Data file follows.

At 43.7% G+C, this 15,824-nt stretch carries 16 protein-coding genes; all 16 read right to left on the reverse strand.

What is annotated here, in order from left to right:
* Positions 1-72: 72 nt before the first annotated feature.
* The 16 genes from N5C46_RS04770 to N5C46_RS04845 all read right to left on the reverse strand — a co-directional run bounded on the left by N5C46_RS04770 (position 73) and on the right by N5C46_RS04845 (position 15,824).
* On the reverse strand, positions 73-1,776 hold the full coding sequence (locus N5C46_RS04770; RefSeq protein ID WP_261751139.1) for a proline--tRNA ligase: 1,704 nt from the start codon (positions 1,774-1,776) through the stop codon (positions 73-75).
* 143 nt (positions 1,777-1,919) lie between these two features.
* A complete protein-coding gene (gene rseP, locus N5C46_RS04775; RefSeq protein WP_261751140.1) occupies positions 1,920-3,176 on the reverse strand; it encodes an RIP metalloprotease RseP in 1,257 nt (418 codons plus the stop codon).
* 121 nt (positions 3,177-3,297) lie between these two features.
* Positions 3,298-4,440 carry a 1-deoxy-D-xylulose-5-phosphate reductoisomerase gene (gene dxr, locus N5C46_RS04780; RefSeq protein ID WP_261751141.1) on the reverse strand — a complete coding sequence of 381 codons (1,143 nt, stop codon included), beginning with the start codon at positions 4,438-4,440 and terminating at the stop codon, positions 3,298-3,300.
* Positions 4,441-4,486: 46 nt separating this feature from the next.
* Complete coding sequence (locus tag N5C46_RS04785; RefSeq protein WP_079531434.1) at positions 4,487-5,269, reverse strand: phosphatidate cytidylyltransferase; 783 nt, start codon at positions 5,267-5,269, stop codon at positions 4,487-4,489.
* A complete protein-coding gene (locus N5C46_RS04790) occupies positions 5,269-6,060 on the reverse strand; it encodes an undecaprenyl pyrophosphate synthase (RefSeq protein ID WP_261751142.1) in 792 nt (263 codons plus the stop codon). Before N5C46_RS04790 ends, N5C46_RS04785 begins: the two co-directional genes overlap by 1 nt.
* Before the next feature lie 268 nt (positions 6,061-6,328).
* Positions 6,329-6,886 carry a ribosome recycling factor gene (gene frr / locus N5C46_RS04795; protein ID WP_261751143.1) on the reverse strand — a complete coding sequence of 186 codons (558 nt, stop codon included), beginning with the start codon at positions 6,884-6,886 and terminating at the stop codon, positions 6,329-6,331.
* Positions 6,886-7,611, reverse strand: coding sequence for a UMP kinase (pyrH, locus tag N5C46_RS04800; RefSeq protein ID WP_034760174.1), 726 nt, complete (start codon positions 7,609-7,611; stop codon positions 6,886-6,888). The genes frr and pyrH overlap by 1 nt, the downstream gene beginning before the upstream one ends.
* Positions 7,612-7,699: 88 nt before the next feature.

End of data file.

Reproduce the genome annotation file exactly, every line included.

At 43.7% G+C, this 15,824-nt stretch carries 16 protein-coding genes; all 16 read right to left on the reverse strand.

What is annotated here, in order from left to right:
* Positions 1-72: 72 nt before the first annotated feature.
* The 16 genes from N5C46_RS04770 to N5C46_RS04845 all read right to left on the reverse strand — a co-directional run bounded on the left by N5C46_RS04770 (position 73) and on the right by N5C46_RS04845 (position 15,824).
* On the reverse strand, positions 73-1,776 hold the full coding sequence (locus N5C46_RS04770; RefSeq protein ID WP_261751139.1) for a proline--tRNA ligase: 1,704 nt from the start codon (positions 1,774-1,776) through the stop codon (positions 73-75).
* 143 nt (positions 1,777-1,919) lie between these two features.
* A complete protein-coding gene (gene rseP, locus N5C46_RS04775; RefSeq protein WP_261751140.1) occupies positions 1,920-3,176 on the reverse strand; it encodes an RIP metalloprotease RseP in 1,257 nt (418 codons plus the stop codon).
* 121 nt (positions 3,177-3,297) lie between these two features.
* Positions 3,298-4,440 carry a 1-deoxy-D-xylulose-5-phosphate reductoisomerase gene (gene dxr, locus N5C46_RS04780; RefSeq protein ID WP_261751141.1) on the reverse strand — a complete coding sequence of 381 codons (1,143 nt, stop codon included), beginning with the start codon at positions 4,438-4,440 and terminating at the stop codon, positions 3,298-3,300.
* Positions 4,441-4,486: 46 nt separating this feature from the next.
* Complete coding sequence (locus tag N5C46_RS04785; RefSeq protein WP_079531434.1) at positions 4,487-5,269, reverse strand: phosphatidate cytidylyltransferase; 783 nt, start codon at positions 5,267-5,269, stop codon at positions 4,487-4,489.
* A complete protein-coding gene (locus N5C46_RS04790) occupies positions 5,269-6,060 on the reverse strand; it encodes an undecaprenyl pyrophosphate synthase (RefSeq protein ID WP_261751142.1) in 792 nt (263 codons plus the stop codon). Before N5C46_RS04790 ends, N5C46_RS04785 begins: the two co-directional genes overlap by 1 nt.
* Before the next feature lie 268 nt (positions 6,061-6,328).
* Positions 6,329-6,886 carry a ribosome recycling factor gene (gene frr / locus N5C46_RS04795; protein ID WP_261751143.1) on the reverse strand — a complete coding sequence of 186 codons (558 nt, stop codon included), beginning with the start codon at positions 6,884-6,886 and terminating at the stop codon, positions 6,329-6,331.
* Positions 6,886-7,611, reverse strand: coding sequence for a UMP kinase (pyrH, locus tag N5C46_RS04800; RefSeq protein ID WP_034760174.1), 726 nt, complete (start codon positions 7,609-7,611; stop codon positions 6,886-6,888). The genes frr and pyrH overlap by 1 nt, the downstream gene beginning before the upstream one ends.
* Positions 7,612-7,699: 88 nt before the next feature.